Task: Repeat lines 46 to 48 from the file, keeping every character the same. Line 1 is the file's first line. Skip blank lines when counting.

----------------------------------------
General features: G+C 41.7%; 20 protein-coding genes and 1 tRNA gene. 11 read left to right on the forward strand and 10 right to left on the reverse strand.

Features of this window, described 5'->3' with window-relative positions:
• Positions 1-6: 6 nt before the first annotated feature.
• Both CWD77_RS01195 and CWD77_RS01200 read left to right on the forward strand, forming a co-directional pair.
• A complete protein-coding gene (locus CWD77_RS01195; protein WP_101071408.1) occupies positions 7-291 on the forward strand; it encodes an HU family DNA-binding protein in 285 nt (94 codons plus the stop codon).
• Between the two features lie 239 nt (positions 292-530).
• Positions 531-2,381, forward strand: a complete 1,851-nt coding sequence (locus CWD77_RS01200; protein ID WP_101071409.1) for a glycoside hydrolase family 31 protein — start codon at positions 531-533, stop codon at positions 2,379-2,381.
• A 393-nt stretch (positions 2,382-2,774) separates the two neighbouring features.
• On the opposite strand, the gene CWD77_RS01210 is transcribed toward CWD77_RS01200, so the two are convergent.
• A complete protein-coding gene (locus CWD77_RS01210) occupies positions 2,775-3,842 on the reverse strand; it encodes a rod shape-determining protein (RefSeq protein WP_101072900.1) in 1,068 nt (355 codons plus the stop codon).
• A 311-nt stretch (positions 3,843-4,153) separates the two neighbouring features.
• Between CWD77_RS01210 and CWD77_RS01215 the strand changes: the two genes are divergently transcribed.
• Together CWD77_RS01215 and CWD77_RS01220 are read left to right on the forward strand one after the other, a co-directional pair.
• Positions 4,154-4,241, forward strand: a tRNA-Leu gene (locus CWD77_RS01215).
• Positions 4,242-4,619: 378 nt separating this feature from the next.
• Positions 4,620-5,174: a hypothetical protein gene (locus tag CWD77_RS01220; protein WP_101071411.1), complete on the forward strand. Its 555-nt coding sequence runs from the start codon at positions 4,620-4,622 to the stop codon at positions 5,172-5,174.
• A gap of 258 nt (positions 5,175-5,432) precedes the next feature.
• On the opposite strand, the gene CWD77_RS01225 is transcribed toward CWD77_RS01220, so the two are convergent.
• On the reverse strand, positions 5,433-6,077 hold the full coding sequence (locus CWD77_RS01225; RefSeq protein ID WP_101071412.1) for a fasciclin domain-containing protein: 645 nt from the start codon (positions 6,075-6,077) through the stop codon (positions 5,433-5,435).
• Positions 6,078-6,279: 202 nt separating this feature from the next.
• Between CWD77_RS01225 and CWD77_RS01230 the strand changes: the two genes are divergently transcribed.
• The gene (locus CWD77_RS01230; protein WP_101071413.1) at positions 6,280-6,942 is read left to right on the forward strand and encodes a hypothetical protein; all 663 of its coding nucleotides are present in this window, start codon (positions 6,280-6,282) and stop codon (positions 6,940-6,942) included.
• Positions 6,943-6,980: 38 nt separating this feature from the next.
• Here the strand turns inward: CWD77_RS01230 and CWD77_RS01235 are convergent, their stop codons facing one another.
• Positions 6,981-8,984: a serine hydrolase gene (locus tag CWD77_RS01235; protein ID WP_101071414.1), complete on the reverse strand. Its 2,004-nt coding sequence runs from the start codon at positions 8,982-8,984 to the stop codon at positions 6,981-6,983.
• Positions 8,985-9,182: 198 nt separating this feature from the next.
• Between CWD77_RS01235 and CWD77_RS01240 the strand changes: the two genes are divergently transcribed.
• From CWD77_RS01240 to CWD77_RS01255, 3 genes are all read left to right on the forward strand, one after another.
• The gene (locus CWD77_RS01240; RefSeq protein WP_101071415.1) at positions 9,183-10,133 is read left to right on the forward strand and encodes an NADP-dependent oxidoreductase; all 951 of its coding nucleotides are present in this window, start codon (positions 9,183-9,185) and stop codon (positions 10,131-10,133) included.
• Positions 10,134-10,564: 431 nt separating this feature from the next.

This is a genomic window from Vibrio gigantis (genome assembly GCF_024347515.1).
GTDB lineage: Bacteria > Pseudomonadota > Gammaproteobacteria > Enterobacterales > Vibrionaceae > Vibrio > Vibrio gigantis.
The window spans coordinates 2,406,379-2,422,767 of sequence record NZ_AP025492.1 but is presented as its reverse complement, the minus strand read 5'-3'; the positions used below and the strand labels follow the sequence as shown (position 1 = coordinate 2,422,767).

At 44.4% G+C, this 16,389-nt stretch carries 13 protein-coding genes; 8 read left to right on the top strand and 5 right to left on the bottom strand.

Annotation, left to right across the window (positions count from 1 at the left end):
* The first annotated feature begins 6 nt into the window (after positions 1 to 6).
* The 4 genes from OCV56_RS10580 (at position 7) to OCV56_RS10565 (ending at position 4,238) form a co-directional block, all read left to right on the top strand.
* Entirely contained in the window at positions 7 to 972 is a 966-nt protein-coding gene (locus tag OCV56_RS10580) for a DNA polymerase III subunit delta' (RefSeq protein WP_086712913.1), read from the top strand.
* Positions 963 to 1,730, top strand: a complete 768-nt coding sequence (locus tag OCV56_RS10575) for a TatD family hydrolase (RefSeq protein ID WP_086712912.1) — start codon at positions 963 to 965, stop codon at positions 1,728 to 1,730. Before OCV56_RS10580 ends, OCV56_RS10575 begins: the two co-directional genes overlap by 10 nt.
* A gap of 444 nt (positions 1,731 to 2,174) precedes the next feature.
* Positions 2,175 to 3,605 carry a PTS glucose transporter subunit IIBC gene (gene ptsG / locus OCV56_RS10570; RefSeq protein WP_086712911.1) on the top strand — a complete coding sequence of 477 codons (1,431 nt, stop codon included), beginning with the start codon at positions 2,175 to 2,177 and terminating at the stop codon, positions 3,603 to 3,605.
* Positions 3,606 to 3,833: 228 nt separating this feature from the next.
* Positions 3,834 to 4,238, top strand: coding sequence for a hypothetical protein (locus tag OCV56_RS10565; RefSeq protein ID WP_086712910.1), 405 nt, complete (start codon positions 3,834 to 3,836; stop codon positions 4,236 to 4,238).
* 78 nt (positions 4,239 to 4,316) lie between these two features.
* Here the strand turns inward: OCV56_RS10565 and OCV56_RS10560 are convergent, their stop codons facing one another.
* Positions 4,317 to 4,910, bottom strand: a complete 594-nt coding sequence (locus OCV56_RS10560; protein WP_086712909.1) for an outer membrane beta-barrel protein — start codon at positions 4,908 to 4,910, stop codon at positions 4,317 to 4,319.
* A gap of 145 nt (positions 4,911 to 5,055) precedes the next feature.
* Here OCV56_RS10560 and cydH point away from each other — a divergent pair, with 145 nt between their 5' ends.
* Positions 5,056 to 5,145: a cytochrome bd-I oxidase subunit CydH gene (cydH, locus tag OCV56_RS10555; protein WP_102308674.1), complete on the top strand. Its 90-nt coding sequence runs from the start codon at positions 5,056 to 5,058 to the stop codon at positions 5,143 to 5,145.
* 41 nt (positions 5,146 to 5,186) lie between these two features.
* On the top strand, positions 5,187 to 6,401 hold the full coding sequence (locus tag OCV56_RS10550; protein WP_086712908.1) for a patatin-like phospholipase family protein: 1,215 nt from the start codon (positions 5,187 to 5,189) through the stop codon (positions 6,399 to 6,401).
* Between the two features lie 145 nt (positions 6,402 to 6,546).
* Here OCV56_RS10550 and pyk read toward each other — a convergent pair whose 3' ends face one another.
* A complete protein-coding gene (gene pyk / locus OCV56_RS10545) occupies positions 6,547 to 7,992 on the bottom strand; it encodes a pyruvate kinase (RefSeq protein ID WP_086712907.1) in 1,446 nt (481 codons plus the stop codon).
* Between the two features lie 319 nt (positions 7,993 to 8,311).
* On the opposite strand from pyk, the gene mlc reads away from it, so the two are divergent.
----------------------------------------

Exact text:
* Positions 4,317 to 4,910, bottom strand: a complete 594-nt coding sequence (locus OCV56_RS10560; protein WP_086712909.1) for an outer membrane beta-barrel protein — start codon at positions 4,908 to 4,910, stop codon at positions 4,317 to 4,319.
* A gap of 145 nt (positions 4,911 to 5,055) precedes the next feature.
* Here OCV56_RS10560 and cydH point away from each other — a divergent pair, with 145 nt between their 5' ends.